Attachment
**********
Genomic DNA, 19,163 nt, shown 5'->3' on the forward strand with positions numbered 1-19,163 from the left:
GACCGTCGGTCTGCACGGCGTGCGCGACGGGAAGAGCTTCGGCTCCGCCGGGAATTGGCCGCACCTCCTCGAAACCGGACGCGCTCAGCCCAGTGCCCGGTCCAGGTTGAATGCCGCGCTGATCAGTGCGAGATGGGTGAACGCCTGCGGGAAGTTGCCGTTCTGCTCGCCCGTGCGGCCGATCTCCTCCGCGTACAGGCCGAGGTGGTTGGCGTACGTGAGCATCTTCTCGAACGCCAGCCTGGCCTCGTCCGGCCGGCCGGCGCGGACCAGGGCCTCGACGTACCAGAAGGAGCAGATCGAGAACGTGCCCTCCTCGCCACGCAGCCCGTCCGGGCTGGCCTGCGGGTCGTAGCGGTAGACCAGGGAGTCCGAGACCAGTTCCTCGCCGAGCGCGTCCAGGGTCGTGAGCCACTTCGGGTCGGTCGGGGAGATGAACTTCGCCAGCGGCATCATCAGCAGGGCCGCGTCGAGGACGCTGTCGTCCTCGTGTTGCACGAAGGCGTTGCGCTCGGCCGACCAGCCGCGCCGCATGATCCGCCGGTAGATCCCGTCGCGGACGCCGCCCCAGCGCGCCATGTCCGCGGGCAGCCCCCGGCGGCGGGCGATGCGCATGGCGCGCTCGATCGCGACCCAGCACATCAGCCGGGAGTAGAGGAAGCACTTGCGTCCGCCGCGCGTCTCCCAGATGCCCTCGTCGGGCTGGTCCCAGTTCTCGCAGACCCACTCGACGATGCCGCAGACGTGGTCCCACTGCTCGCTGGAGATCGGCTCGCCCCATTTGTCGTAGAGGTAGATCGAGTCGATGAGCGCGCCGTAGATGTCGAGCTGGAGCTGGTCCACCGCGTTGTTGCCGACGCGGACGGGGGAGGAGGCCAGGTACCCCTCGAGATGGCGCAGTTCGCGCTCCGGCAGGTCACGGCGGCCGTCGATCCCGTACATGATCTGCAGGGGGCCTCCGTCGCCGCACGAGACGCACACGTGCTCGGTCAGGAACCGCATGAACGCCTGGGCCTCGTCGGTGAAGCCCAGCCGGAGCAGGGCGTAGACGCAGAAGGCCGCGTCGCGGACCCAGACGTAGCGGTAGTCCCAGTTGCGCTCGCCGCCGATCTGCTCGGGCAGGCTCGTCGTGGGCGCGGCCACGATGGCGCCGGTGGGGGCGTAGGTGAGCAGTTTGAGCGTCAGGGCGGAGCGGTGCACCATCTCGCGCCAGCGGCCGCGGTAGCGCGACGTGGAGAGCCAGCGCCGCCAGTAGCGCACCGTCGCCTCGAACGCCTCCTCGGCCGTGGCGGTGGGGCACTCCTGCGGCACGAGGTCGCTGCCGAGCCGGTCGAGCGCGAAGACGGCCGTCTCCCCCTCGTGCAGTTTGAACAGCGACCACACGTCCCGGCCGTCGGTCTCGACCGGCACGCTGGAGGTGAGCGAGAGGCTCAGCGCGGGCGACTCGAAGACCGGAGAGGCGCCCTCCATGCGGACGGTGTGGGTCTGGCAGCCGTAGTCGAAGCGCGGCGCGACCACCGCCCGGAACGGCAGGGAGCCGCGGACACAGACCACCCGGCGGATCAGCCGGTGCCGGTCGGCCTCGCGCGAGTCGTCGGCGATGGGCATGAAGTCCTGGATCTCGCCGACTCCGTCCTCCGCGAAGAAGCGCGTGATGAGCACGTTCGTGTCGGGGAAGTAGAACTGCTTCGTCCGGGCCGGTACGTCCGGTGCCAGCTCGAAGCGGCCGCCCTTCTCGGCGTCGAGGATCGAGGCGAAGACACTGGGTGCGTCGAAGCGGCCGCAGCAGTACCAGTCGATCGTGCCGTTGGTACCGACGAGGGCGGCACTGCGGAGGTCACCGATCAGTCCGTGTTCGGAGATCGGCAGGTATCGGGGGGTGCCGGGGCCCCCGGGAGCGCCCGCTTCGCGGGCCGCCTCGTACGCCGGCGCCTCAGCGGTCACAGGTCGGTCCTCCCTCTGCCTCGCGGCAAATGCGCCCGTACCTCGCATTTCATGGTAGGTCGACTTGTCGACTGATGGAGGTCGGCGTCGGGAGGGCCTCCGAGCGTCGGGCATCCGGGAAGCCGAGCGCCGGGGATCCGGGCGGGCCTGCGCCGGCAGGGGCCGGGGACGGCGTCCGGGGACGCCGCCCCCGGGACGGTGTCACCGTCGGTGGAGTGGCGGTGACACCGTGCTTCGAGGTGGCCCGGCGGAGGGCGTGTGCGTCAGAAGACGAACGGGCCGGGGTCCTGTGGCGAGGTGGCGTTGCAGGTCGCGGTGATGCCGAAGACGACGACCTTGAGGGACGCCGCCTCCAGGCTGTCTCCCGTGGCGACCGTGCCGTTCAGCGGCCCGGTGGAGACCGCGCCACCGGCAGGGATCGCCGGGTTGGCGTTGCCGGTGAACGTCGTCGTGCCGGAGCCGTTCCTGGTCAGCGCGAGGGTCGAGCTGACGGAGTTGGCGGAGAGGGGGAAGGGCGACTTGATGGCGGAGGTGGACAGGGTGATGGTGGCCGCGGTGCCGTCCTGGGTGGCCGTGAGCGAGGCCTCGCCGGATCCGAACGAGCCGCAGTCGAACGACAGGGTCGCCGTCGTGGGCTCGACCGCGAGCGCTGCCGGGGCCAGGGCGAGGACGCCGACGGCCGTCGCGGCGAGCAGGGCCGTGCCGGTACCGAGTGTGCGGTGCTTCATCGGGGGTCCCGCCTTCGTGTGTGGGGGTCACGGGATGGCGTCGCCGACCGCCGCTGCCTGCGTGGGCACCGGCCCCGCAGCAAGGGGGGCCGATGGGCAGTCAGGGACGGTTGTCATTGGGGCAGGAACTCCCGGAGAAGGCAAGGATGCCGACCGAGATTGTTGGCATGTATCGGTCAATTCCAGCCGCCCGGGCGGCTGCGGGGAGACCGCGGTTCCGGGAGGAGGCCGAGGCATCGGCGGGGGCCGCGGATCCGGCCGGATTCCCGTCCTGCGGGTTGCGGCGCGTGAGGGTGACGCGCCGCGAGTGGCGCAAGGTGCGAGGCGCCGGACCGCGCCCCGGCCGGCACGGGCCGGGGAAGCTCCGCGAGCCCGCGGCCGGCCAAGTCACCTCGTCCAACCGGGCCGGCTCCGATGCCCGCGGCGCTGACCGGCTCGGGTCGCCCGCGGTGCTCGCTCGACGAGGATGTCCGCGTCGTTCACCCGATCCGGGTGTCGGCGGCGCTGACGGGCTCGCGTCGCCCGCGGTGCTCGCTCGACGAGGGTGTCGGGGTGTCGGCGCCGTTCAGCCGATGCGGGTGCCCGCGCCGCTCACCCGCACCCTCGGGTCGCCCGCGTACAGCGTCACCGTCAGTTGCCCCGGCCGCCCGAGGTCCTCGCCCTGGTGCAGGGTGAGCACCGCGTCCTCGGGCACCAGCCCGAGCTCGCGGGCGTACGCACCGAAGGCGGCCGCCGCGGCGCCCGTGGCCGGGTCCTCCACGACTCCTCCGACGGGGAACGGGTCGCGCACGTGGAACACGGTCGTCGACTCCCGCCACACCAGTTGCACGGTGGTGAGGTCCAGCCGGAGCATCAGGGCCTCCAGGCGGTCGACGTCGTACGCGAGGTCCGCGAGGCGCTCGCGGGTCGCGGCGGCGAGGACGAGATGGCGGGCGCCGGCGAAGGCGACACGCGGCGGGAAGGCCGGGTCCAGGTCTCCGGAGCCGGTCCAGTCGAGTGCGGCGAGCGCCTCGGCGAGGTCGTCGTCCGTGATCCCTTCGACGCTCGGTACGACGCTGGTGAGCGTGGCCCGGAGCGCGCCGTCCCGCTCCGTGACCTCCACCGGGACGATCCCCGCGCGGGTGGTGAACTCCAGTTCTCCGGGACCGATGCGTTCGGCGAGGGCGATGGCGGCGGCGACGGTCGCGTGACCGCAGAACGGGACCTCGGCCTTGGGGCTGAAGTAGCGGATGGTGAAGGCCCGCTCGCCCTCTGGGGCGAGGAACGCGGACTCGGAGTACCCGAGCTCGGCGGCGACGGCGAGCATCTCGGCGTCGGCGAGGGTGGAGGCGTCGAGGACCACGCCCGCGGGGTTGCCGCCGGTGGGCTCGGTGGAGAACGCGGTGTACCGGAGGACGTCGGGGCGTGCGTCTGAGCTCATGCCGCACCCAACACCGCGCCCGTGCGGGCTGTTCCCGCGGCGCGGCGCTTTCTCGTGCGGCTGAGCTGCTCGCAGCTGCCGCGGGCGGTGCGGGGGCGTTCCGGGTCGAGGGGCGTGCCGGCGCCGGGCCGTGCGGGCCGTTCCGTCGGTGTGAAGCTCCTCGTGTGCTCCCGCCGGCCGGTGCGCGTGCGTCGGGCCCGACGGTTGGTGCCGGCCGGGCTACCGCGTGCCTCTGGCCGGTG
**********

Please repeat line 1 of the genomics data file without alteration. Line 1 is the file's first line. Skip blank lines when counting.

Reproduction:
Genomic DNA, 19,163 nt, shown 5'->3' on the forward strand with positions numbered 1-19,163 from the left: